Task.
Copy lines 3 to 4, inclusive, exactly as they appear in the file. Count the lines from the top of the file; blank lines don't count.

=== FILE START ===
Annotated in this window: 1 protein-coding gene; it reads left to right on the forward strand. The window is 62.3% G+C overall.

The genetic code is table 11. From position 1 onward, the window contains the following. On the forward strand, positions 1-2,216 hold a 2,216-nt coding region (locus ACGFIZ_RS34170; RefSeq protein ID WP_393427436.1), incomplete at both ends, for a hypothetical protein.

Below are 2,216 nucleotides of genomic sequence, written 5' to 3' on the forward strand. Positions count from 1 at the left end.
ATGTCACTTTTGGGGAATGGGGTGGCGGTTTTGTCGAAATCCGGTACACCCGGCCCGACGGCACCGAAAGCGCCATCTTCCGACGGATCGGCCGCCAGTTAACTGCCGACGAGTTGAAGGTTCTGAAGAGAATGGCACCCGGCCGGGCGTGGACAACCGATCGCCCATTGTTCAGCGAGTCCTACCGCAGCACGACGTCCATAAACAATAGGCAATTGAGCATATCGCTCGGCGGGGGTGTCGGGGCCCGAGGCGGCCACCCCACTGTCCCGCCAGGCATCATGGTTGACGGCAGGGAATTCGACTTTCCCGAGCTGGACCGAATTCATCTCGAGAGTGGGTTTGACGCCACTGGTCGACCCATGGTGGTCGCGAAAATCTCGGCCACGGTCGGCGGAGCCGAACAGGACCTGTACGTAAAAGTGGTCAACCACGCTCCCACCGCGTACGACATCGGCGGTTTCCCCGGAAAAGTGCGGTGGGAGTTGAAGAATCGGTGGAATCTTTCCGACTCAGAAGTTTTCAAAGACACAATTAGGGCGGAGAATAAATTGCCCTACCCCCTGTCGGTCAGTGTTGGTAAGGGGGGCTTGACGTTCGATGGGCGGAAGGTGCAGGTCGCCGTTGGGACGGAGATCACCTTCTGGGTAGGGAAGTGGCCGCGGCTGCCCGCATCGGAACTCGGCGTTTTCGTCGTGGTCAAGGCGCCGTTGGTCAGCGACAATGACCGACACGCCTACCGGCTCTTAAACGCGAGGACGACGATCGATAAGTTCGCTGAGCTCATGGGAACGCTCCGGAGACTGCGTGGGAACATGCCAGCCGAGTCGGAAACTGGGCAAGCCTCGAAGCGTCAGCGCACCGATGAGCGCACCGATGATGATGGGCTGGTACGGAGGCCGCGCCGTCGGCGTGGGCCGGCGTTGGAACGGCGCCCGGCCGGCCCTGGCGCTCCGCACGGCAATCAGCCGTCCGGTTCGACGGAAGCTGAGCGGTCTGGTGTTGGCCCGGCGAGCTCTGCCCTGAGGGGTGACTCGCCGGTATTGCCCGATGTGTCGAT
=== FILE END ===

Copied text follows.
Below are 2,216 nucleotides of genomic sequence, written 5' to 3' on the forward strand. Positions count from 1 at the left end.
ATGTCACTTTTGGGGAATGGGGTGGCGGTTTTGTCGAAATCCGGTACACCCGGCCCGACGGCACCGAAAGCGCCATCTTCCGACGGATCGGCCGCCAGTTAACTGCCGACGAGTTGAAGGTTCTGAAGAGAATGGCACCCGGCCGGGCGTGGACAACCGATCGCCCATTGTTCAGCGAGTCCTACCGCAGCACGACGTCCATAAACAATAGGCAATTGAGCATATCGCTCGGCGGGGGTGTCGGGGCCCGAGGCGGCCACCCCACTGTCCCGCCAGGCATCATGGTTGACGGCAGGGAATTCGACTTTCCCGAGCTGGACCGAATTCATCTCGAGAGTGGGTTTGACGCCACTGGTCGACCCATGGTGGTCGCGAAAATCTCGGCCACGGTCGGCGGAGCCGAACAGGACCTGTACGTAAAAGTGGTCAACCACGCTCCCACCGCGTACGACATCGGCGGTTTCCCCGGAAAAGTGCGGTGGGAGTTGAAGAATCGGTGGAATCTTTCCGACTCAGAAGTTTTCAAAGACACAATTAGGGCGGAGAATAAATTGCCCTACCCCCTGTCGGTCAGTGTTGGTAAGGGGGGCTTGACGTTCGATGGGCGGAAGGTGCAGGTCGCCGTTGGGACGGAGATCACCTTCTGGGTAGGGAAGTGGCCGCGGCTGCCCGCATCGGAACTCGGCGTTTTCGTCGTGGTCAAGGCGCCGTTGGTCAGCGACAATGACCGACACGCCTACCGGCTCTTAAACGCGAGGACGACGATCGATAAGTTCGCTGAGCTCATGGGAACGCTCCGGAGACTGCGTGGGAACATGCCAGCCGAGTCGGAAACTGGGCAAGCCTCGAAGCGTCAGCGCACCGATGAGCGCACCGATGATGATGGGCTGGTACGGAGGCCGCGCCGTCGGCGTGGGCCGGCGTTGGAACGGCGCCCGGCCGGCCCTGGCGCTCCGCACGGCAATCAGCCGTCCGGTTCGACGGAAGCTGAGCGGTCTGGTGTTGGCCCGGCGAGCTCTGCCCTGAGGGGTGACTCGCCGGTATTGCCCGATGTGTCGAT